Both victims were in the Nottingham Forest mobile home park and are in their seventies, according to Michigan State Police. Officials are still working on notifying the family of one of the victims.
The tornado touched down in a bustling part of the city, home to shops, restaurants and retail stores — some of which were destroyed.
Photos of the damage show streets littered with debris, businesses with roofs and walls torn off, and cars completely flipped over. Roads were also blocked by downed trees and powerlines.
“It is a busy downtown area, and it went right through it,” said Lt. Jim Gorno of the Michigan Department of Natural Resources, describing the aftermath as “catastrophic.”

Australian voters ended nine years of conservative rule in the country’s national elections Saturday, ousting Prime Minister Scott Morrison in favor of the center left Labor Party leader Anthony Albanese, who has campaigned on promises to take tough action on climate change.

Early results showed the Labor Party winning 72 of the 76 seats needed to form a government as Morrison conceded defeat in the Liberal-National Coalition that he has led since 2018.

Albanese, 59, known as “Albo,” campaigned on improving free healthcare and advocating for the LGBT community.

Labor Party leader Anthony Albanese speaks to supporters on Sunday, May 22.
Labor Party leader Anthony Albanese speaks to supporters on Sunday, May 22.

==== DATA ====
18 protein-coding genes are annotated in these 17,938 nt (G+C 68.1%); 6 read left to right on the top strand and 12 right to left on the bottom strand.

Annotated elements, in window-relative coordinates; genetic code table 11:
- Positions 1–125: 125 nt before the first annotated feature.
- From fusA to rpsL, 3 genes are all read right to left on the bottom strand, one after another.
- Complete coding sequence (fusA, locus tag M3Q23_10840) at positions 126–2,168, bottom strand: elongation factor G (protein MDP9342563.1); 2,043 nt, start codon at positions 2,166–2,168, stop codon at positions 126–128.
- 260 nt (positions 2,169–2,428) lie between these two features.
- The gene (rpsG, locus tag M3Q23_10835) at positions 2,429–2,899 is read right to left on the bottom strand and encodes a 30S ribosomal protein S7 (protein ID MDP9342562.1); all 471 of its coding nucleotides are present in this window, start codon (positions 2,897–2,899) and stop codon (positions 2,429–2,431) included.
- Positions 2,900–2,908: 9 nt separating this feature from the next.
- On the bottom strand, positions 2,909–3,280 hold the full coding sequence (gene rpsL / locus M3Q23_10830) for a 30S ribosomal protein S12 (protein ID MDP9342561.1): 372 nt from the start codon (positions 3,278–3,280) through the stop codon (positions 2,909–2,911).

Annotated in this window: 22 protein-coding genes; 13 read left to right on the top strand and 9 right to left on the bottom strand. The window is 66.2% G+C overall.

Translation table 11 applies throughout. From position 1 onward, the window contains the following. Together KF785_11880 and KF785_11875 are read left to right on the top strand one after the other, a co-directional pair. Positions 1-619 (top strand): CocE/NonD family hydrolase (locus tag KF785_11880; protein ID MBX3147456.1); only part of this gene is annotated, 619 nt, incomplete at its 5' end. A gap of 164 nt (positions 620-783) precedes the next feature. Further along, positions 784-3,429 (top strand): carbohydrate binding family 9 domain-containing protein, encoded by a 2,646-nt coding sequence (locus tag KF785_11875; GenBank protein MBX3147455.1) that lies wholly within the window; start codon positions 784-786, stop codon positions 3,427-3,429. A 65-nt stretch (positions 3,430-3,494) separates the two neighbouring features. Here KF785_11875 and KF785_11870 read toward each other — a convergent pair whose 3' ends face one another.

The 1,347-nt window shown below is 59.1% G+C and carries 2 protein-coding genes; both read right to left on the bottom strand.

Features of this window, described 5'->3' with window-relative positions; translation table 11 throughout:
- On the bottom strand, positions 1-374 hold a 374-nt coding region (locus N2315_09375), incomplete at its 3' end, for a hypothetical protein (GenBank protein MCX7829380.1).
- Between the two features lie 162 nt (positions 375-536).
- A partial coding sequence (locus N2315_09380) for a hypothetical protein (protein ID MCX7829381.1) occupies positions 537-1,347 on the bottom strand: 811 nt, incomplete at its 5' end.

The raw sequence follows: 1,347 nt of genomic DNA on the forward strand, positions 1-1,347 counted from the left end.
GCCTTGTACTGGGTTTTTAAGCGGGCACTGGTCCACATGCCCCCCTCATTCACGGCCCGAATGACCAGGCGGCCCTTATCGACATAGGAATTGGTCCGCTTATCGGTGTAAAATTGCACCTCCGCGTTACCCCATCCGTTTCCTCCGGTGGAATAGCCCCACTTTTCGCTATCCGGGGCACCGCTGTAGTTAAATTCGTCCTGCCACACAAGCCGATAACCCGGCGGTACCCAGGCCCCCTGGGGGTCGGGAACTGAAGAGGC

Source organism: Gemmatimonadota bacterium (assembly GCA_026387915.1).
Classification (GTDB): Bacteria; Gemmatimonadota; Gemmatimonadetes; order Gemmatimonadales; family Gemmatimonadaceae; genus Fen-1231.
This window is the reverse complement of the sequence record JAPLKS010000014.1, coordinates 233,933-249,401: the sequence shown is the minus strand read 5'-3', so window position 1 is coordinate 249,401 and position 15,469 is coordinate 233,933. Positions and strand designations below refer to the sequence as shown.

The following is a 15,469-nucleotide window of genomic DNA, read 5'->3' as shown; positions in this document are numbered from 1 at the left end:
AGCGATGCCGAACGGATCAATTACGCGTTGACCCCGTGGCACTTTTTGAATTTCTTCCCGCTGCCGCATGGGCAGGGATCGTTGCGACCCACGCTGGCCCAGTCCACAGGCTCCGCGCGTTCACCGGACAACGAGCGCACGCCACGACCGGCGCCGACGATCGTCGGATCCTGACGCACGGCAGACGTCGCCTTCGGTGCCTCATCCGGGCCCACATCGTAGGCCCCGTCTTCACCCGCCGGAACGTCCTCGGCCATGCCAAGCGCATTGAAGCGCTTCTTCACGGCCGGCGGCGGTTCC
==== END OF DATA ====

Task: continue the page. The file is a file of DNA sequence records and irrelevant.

AP

He credits his progressive politics with being raised by a single mother on disability in public housing.

“Tonight, the Australian people have voted for change,” Albanese said in his victory speech in Sydney.

But his wry response when asked what message he had for Kim underscored the administration’s low-key approach to the unresolved tensions with North Korea. It is a stark contrast with former President Donald Trump’s showy threats, summits, and “love letters” with Kim.

Neither president’s approach has led to a major breakthrough, however, and North Korea has resumed testing its largest intercontinental ballistic missiles (ICBMs), while intelligence reports suggest it is preparing for a new nuclear test.

“We are prepared for anything North Korea does,” Biden said.

A day earlier, Biden and his new South Korean counterpart, President Yoon Suk-yeol, agreed to consider bigger military exercises and potentially deploying more nuclear-capable American weapons to the region in response to the North’s weapons tests. read more

North Korea has not responded to U.S. overtures, including offers of COVID-19 vaccines, Biden said on Saturday, noting that he was willing to sit down with Kim if he thought it would lead to a serious breakthrough. read more

COVID-19 restrictions may be playing a role in North Korea’s lack of response, a senior U.S. administration official said.

North Korea has said the U.S. overtures are insincere because Washington maintains “hostile policies” such as military drills and sanctions.

When asked whether Biden was willing to take concrete steps to break the stalemate, the official said that the administration was looking for serious engagement, not grand gestures.

“This is a decision that only the DPRK can make,” the official said, using the initials of North Korea’s official name.

REGIONAL TEAM-BUILDING

Biden’s focus during the trip has been on rallying “like-minded” democracies to cooperate more, part of broader efforts to counter China’s rising influence and exert pressure on Russia over its war in Ukraine.

On the second leg of the trip, Biden will meet with leaders of Japan, India and Australia, a grouping known as the Quad, another cornerstone of his strategy to push back against China’s expanding influence.